Program gives youth a boost in business world
A program called Year Up provides classroom training and internships to high school graduates or those with a GED who otherwise have a hard time breaking into the world of high-tech.
Kai Ryssdal: There are almost 13 million people out of work in this country. But still, you hear companies complain they can't find job applicants with the right set of talents. Find a solution to what's called the skills gap, and everybody wins -- businesses and people.
Youth Radio's Sayre Quevedo reports on a company trying to do just that.
Sayre Quevedo: Two years ago, Breyana Scales says she was stuck between a dead end job painting kids’ faces at a theme park while trying to get through college.
Breyana Scales: If I had to work a lot, I wouldn’t be able to do homework, and if I had to go to school and do homework, I wouldn’t be able to afford rent.
Today, however, 23-year-old Scales has a job she loves at the San Francisco-based video game company Zynga, the Willy Wonka’s Chocolate Factory of tech companies. I’m talking arcades, themed kitchens on every floor, and a giant light-up tunnel at the entrance. Her offices are enough to make me lose my composure.
Quevedo: My head is spinning. I feel like it would take me months and months to get over how awesome this space is.
Scales: Yeah, I still -- every time I come in, I’m like, “wow.”
Zynga’s portfolio of insanely popular games includes "Words With Friends" and "CityVille," which is the project that Scales works on, doing something called Quality Assurance, or QA.
Scales: I had no idea that QA even existed, but once I had the experience inside of the company, then I knew that this is something I really liked to do and this is pretty much my life right now.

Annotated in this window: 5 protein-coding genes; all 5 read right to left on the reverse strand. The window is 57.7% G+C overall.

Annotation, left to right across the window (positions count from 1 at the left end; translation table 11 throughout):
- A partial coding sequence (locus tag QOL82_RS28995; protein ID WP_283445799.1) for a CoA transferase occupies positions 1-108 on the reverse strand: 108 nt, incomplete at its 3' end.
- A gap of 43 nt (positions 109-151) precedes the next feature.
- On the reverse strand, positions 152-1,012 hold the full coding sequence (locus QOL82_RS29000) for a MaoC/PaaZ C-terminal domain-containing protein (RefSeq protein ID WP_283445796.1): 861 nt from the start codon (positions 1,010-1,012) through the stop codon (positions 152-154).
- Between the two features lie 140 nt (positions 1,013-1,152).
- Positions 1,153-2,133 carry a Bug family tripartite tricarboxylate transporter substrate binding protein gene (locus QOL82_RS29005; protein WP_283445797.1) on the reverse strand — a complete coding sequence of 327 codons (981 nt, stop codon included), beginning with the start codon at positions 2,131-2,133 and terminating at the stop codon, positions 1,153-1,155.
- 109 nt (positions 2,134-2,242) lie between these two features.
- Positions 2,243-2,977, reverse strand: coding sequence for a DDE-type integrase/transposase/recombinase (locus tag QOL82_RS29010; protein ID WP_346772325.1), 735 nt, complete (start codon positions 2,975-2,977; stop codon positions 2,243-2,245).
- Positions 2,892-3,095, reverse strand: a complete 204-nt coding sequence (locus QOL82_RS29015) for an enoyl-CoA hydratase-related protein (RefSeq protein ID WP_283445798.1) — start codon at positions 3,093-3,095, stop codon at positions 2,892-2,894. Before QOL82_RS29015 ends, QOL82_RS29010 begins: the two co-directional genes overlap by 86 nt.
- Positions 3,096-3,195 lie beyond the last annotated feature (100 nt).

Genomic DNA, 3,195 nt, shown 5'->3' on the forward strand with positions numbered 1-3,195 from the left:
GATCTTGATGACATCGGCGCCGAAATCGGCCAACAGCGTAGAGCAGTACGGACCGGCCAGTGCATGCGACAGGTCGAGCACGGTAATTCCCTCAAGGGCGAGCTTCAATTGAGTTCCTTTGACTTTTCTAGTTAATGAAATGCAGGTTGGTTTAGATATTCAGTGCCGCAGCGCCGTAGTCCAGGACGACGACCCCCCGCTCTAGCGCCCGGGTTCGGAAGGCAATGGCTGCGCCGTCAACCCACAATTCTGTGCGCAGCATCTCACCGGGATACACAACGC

Scales says she’s like a literary editor, except instead of reading a book and looking for bad grammar, she plays Zynga’s video games and documents glitches before the games go public. So how did she go from painting faces at a theme park to working in high tech? It was thanks to a program called Year Up.
Gerald Chertavian: We help young adults learn skills in fields we think will be expanding as the economy moves forward.
Gerald Chertavian is the founder of Year Up.
Chertavian: Very sadly for many of our young adults, their potential can often be limited by their zip code, or by the bank balance of one of their parents, or indeed by the color of their skin.
Year Up trains low income 18- to 25-year-olds in nine cities across the U.S. to work in corporate America. The second half of the year-long program is a paid internship at companies like JPMorgan Chase, Wells Fargo, and Google.
Chertavian: We’re able to speak with a senior executive at a corporation and say, “If we could show you a pipeline of pre-trained, pre-screened, cost-effective talent would you be interested?”
But for students to even reach their internship, they first have to complete six months of rigorous classroom training. There, they learn things like IT desktop support and bug reporting in addition to some less technical stuff like how to send professional e-mails, shake someone’s hand or how speak up during a meeting. In other words, Year Up interns learn how to walk the walk -- and they wear the right shoes and slacks for it too.
Christian Ramos: I feel uncomfortable now wearing jeans.
Christian Ramos, 24, is a Year Up intern at LinkedIn. He’s wearing a pressed shirt, gray cardigan and a pink tie. He sticks out among the Silicon Valley techies in their T-shirts and jeans. Ramos is an in-house IT guy. His job is to help LinkedIn employees who have problems with their mobile phones. Standing at his work station, he reads through a job ticket from a worker who just lost his cell phone.
Ramos: There’s a lot of important information there and we need to make sure that we get that cleared up before anyone gets their hands on it.
He’s impressed his bosses. They’ve offered him a job when he completes his Year Up internship next month. And Ramos is loosening up in order to fit into the work hard, play hard culture at LinkedIn -- once he transitions to full time work, Ramos says he’s aiming to lose the tie.
In San Francisco, I’m Sayre Quevedo for Marketplace.
Ryssdal: Sayre's piece was produced by our friends at Youth Radio and their New Options Desk, stories of how young adults can get work.